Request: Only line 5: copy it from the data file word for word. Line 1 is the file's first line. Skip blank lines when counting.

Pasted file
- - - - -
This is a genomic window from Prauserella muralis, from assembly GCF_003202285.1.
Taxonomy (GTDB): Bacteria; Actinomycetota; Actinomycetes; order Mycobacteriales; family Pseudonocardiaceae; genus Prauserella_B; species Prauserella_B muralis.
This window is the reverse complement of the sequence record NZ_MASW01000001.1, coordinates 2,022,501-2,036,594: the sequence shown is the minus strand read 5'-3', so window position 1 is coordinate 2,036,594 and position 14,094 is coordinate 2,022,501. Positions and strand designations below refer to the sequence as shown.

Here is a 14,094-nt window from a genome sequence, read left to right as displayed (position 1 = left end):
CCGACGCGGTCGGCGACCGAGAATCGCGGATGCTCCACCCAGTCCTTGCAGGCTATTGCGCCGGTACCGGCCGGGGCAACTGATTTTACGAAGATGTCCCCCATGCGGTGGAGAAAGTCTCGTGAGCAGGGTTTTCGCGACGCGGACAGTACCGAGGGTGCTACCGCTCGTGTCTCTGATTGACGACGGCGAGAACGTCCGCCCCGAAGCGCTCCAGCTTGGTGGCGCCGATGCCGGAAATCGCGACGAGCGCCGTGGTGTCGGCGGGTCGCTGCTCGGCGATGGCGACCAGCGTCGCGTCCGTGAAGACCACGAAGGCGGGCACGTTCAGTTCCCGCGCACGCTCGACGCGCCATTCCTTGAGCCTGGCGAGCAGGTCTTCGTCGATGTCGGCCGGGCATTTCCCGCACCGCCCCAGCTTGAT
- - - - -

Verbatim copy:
CCGACGCGGTCGGCGACCGAGAATCGCGGATGCTCCACCCAGTCCTTGCAGGCTATTGCGCCGGTACCGGCCGGGGCAACTGATTTTACGAAGATGTCCCCCATGCGGTGGAGAAAGTCTCGTGAGCAGGGTTTTCGCGACGCGGACAGTACCGAGGGTGCTACCGCTCGTGTCTCTGATTGACGACGGCGAGAACGTCCGCCCCGAAGCGCTCCAGCTTGGTGGCGCCGATGCCGGAAATCGCGACGAGCGCCGTGGTGTCGGCGGGTCGCTGCTCGGCGATGGCGACCAGCGTCGCGTCCGTGAAGACCACGAAGGCGGGCACGTTCAGTTCCCGCGCACGCTCGACGCGCCATTCCTTGAGCCTGGCGAGCAGGTCTTCGTCGATGTCGGCCGGGCATTTCCCGCACCGCCCCAGCTTGAT